Lowell Fulson | Theater Critic's Choice | Chicago Reader

Lowell Fulson 

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The career of Lowell Fulson exemplifies the evolution of the blues from an indigenous folk music to a popular art form. Born in Tulsa in 1921, Fulson played in an Oklahoma string band in the late 30s. He traveled throughout western Oklahoma and Texas, eventually teaming up with the legendary singer Texas Alexander, whom he accompanied for several years. After World War II he migrated to California, and his music developed a more sophisticated edge. He worked with such musicians as Jay McShann and Lloyd Glenn, and developed a style that owed equal amounts to Kansas City jazz and the new, refined blues being honed by young Californians like Johnny Moore and Charles Brown. Through the years, Fulson's eclecticism has been evident in the range of his hits (from his own soulful "Reconsider Baby" to a funky cover of Jimmy McCracklin's "Tramp"); his guitar style is crisp and thoughtful, featuring the understated musicality of the California veteran and the bluesy sensibility he developed in his youth and never lost. An extremely rare Chicago appearance, not to be missed. Saturday, B.L.U.E.S. Etcetera, 1124 W. Belmont; 525-8989.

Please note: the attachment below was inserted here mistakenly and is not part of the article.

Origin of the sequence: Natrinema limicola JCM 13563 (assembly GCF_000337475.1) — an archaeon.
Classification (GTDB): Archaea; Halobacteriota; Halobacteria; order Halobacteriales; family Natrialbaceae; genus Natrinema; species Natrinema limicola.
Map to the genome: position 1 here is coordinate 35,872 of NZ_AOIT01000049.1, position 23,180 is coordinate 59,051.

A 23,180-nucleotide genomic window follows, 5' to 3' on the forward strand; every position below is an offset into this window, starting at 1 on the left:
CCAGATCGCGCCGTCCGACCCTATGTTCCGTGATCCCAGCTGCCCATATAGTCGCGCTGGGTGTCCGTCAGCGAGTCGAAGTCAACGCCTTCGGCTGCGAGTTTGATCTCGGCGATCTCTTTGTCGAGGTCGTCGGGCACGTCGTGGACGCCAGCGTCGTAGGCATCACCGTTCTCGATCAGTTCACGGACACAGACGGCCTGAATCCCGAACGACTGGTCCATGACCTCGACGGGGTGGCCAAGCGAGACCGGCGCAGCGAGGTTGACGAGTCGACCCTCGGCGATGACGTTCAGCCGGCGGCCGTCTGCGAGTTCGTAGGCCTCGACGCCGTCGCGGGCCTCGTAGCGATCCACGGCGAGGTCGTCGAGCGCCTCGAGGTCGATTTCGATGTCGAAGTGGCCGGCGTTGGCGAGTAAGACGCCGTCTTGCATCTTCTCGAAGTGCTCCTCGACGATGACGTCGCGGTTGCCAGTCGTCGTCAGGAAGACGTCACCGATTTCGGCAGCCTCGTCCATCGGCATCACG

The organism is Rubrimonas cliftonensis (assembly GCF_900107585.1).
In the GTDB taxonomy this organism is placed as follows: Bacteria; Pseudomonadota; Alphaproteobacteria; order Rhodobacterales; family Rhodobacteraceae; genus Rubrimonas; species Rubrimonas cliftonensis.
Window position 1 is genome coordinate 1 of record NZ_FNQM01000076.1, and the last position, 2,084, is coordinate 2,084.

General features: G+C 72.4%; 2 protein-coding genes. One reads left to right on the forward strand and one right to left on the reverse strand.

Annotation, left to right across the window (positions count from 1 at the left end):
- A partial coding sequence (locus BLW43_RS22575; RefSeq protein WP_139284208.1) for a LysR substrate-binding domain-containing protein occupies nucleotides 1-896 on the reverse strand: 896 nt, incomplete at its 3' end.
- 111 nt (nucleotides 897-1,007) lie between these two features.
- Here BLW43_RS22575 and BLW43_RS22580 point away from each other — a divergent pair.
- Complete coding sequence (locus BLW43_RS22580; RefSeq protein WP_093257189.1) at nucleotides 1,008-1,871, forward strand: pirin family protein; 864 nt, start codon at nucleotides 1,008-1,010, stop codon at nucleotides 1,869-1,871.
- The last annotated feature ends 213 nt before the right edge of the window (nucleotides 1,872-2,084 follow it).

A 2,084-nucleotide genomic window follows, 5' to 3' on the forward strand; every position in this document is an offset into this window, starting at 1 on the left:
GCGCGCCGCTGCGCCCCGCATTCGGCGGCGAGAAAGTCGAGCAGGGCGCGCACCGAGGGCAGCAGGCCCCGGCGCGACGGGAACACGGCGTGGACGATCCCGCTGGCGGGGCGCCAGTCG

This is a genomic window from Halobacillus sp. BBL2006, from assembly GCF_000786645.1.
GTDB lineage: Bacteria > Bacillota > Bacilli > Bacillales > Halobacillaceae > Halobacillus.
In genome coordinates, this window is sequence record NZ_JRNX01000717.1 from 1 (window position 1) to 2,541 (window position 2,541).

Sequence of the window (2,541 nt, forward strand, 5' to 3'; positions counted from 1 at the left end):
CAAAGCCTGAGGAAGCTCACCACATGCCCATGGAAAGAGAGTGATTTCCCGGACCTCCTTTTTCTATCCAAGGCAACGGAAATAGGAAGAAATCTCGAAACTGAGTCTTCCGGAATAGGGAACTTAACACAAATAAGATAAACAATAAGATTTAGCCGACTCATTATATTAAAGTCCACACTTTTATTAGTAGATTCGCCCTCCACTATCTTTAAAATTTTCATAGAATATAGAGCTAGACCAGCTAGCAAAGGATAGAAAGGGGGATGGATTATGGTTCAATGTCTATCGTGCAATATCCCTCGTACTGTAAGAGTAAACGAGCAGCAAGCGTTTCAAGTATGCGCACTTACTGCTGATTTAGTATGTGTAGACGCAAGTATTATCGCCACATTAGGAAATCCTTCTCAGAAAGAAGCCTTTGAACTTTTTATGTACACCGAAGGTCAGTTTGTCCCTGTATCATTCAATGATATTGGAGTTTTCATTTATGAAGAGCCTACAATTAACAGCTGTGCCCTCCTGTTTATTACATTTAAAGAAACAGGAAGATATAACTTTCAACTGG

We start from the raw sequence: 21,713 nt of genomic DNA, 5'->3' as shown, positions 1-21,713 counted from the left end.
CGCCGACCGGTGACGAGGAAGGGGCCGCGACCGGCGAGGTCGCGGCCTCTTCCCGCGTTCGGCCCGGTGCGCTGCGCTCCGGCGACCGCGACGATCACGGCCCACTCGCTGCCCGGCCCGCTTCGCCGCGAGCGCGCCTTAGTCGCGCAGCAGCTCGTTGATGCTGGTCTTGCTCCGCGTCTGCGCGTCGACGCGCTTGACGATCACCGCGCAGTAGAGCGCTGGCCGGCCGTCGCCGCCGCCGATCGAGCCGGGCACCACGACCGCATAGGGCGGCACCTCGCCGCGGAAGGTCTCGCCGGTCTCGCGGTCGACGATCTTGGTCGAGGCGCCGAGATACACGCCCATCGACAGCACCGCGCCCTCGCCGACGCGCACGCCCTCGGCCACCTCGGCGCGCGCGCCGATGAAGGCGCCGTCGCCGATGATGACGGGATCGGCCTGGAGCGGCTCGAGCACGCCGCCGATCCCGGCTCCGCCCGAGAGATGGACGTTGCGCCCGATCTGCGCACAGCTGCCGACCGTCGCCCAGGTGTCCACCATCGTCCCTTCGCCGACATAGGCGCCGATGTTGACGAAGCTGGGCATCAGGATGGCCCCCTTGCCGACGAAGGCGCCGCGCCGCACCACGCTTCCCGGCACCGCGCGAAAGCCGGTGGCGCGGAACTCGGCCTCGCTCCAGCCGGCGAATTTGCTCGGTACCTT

Art accompanying story in printed newspaper (not available in this archive): photo/James Fraher.

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